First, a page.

FORT MYERS, Fla. — Josh Beckett addressed the media after today’s workout in Fort Myers and said he won’t be talking about the final year of his contract with the Red Sox during spring training and it won’t be a distraction for him once the season starts. Beckett is now entering the option year of a three-year, $30 million contract extension that included a $12 million option that kicked in for the 2010 season.
“That stuff is going to work itself out, I’m really not too concerned with it, and I don’t really have anything to say about contract stuff today or probably any time during spring training,” Beckett said. “And after that I definitely don’t want to let that be the focus on what I’m trying to do.”
Beckett said his physical preparation this offseason was the same as every other winter. “Everything’s pretty much the same,” he said. “Trying to get the core and the legs really strong, build up some sort of base for your upper body and your shoulders to kind of get you through the season.”
The righthander spoke about his performance last season, “You’re going to go through ups and downs,” Beckett said. “The one thing you want to make sure you do is you don’t want to go into too long a spurt for the down time, if you can just weather the storm through. A veteran guy [Al Leiter] told me this once, ‘You’re going to have five starts where you feel unbelievable. You gotta win every one of those. You’re gonna have five starts where you feel [lousy], and you gotta figure out a way to get some no-decisions or something like that, and the other starts are the ones that will dictate how your season’s going to be.'”
Beckett reflected on his time in Boston. “I don’t think anybody would ever blame me for competing,” he said. “Even those five crappy starts I have each year, I think I’m out there competing. Sometimes things don’t go the way you want, like I said, it’s a blast. Boston’s fun. You got 50,000 people, plus another two million watching you every night, whether you’re pitching or not, so that’s fun, and there’s not too many places like that and as far as the professional deal, there’s been some ups and downs. Like I said, I think I’ve weathered some storms better than others.”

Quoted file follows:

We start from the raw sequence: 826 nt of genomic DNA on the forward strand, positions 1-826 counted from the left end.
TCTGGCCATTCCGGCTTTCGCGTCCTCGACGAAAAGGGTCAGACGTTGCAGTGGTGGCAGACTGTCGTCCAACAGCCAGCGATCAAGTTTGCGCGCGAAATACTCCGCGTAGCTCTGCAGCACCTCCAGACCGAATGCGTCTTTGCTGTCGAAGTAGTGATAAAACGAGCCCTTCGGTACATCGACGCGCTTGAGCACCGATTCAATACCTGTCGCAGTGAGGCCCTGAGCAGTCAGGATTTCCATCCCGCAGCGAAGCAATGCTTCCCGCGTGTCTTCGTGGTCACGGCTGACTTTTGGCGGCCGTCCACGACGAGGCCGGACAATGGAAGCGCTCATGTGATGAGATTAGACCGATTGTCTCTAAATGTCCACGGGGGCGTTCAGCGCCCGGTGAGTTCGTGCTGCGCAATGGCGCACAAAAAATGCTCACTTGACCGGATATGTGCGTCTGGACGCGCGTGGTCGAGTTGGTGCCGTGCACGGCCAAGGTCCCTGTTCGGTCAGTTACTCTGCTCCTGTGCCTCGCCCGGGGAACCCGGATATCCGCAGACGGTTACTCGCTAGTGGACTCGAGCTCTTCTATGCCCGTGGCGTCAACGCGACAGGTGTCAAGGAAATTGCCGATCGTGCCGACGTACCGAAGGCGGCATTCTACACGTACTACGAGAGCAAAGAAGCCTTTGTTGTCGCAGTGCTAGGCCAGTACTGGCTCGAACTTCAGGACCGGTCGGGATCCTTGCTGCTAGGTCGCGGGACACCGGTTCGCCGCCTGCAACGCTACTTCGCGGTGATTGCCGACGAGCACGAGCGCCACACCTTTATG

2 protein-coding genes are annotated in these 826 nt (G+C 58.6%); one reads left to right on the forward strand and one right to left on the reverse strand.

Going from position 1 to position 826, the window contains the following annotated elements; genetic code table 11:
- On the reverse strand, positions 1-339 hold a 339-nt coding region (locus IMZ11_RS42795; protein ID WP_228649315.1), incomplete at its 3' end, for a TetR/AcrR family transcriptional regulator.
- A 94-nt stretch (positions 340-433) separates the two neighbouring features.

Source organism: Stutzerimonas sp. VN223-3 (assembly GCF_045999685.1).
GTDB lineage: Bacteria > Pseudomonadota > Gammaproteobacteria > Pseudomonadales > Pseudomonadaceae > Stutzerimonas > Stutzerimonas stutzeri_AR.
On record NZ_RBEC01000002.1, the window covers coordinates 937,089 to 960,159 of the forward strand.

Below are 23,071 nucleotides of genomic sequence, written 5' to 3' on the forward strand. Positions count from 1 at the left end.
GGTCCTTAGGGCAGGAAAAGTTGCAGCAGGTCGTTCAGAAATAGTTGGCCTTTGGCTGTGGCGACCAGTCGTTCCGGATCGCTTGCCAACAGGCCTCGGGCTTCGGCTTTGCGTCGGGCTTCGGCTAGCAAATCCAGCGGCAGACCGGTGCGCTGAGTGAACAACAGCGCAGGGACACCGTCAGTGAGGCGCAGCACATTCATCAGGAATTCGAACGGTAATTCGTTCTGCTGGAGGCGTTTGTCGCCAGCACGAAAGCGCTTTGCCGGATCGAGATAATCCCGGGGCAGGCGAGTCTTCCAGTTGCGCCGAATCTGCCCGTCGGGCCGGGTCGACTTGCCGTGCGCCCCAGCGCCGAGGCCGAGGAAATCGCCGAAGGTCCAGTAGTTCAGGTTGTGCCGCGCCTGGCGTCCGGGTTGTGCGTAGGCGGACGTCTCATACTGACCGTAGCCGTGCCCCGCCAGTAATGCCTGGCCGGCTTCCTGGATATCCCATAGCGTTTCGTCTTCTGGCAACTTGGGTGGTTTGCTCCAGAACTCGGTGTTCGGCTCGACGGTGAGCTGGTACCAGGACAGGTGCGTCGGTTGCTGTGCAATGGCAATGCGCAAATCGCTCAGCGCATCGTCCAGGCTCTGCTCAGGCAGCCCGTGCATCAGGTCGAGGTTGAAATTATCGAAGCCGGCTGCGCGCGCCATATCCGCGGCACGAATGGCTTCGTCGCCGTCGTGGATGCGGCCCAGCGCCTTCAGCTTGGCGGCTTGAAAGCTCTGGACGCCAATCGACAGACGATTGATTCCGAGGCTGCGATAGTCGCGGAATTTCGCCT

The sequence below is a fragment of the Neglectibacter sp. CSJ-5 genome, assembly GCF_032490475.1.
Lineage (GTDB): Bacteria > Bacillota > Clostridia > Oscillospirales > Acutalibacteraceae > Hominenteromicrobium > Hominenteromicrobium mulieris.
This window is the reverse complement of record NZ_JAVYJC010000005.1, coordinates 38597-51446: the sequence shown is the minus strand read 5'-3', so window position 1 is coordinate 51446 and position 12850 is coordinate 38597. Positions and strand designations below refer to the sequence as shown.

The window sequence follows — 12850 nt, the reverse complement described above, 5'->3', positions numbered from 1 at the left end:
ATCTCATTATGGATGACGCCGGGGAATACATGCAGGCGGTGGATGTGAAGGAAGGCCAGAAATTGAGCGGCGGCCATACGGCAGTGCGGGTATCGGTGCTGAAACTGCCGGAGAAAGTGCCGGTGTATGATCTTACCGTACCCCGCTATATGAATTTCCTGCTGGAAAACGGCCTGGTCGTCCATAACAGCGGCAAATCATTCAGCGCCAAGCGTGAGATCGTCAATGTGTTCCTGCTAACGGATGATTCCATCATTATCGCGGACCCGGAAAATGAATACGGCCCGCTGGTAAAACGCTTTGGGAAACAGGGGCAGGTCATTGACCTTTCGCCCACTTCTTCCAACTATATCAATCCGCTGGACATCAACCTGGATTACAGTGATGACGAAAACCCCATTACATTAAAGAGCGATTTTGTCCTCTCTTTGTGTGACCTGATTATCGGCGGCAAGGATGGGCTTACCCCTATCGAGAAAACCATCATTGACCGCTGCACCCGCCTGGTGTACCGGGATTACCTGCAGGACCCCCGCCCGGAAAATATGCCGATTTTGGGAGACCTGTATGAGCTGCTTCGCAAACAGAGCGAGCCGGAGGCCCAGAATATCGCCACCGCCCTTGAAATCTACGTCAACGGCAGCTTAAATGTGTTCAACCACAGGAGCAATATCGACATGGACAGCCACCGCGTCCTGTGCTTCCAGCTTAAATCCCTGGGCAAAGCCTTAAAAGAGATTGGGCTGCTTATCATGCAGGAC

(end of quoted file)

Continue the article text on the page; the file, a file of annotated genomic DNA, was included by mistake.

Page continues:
Beckett was asked about the importance of having three aces on the staff, and he’s not buying into the ace talk. “I don’t even know what ‘ace’ is. Is that an acronym for something? I’ve always kind of tried to figure that out, you go out there and you work in between starts. You get your work in and you go out there and you compete. Sometimes weathering the storm’s the most important thing, I think as a professional pitcher, every professional pitcher goes through the ups and downs. It’s just how you come out of those, and do you learn from them? Just keep making the same mistakes? I’m not too concerned with the labels.”
Regarding the label that Terry Francona gave him as the leader of the pitching staff, Beckett was much more receptive. “That’s a huge honor,” Beckett said. “Especially in an organization as rich as this one, with as much talent as we have. There is a lot of responsibility that comes with that and I don’t think that it’s what you say, it’s what you do. And I think that’s more of what Tito is talking about. I don’t think you corner people and tell them this is what you have to do. I just go about my work and Tito sees that and he just kind of expects people to fall in line where they are.”
Beckett also touched on the Mike Lowell situation. Lowell was traded to the Rangers but found himself back in Boston after failing a physical, and with a new third baseman, Adrian Beltre, set to arrive in camp tomorrow. “I’ve had a little bit of conversation with him, it’s a bad situation,” he said. “You wouldn’t really wish that on anybody. At some point it just becomes a business. I think Mike understands that. He’s probably one of the most professional men that I’ve ever met. He’s a really smart guy but he knows how to handle situations like this. I don’t think he would come in and let that affect the team or anything like that and I think he’s going to be great.”